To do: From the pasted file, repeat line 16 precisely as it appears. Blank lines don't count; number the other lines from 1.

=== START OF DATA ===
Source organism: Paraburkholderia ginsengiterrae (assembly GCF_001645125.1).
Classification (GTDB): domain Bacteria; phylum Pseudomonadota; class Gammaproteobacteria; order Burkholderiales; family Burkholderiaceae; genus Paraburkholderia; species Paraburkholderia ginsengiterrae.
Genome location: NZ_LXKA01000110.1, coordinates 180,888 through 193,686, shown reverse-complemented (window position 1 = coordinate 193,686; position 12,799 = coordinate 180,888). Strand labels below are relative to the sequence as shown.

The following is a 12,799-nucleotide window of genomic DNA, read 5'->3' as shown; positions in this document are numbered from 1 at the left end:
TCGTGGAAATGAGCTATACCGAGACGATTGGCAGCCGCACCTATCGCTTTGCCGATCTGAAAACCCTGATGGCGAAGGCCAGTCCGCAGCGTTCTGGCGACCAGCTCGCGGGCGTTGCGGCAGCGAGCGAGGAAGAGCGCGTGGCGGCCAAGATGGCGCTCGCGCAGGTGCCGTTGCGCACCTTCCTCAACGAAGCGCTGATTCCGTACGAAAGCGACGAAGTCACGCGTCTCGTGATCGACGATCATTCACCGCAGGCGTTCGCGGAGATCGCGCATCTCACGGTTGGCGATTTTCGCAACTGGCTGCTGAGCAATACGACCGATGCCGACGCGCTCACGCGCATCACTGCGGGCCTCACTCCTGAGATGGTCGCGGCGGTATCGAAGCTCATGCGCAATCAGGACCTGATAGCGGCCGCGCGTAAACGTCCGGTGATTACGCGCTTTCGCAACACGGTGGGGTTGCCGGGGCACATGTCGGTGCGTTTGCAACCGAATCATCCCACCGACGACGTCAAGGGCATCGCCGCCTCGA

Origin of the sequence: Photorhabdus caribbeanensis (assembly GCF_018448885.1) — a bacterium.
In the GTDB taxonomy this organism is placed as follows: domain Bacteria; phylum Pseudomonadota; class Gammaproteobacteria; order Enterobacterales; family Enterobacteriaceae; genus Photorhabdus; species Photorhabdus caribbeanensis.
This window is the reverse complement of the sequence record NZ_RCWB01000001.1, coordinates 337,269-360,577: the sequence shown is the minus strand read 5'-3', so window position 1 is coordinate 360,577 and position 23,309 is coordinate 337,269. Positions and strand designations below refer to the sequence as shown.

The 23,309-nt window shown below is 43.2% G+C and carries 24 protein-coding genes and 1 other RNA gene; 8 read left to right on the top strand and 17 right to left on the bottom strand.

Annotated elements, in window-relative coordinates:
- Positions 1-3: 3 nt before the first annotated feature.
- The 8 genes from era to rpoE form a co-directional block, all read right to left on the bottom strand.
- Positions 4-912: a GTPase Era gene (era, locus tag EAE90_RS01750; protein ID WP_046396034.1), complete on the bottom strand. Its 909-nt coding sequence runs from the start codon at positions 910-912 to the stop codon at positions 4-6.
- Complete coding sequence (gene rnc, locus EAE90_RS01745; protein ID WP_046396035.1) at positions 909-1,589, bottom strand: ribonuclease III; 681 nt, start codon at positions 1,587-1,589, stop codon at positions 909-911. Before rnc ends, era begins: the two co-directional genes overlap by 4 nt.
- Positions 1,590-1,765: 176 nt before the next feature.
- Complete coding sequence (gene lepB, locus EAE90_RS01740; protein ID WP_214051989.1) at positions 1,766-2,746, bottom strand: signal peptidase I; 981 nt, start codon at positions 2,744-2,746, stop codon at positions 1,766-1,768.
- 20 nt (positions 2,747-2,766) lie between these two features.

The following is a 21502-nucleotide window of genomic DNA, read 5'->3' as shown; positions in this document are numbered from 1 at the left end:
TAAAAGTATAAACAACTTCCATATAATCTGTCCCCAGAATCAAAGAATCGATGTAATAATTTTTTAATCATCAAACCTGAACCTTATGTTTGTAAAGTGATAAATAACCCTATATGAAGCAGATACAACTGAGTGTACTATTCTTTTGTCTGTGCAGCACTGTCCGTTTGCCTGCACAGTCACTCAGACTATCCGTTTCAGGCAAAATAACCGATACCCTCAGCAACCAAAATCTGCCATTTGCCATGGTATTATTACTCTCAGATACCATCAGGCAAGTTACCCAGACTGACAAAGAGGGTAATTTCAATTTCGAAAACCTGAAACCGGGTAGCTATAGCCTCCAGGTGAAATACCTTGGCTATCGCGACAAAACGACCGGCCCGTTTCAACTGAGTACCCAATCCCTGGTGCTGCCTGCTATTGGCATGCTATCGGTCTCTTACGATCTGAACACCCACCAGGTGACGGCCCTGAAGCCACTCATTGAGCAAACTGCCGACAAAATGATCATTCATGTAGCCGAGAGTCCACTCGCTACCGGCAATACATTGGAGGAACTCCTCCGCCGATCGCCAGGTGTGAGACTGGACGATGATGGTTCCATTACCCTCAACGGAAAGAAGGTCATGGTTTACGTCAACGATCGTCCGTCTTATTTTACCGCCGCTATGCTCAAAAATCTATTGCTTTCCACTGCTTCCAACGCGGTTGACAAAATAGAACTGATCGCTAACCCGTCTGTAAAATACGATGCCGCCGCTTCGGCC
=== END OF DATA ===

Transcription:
- Complete coding sequence (gene lepB, locus EAE90_RS01740; protein ID WP_214051989.1) at positions 1,766-2,746, bottom strand: signal peptidase I; 981 nt, start codon at positions 2,744-2,746, stop codon at positions 1,766-1,768.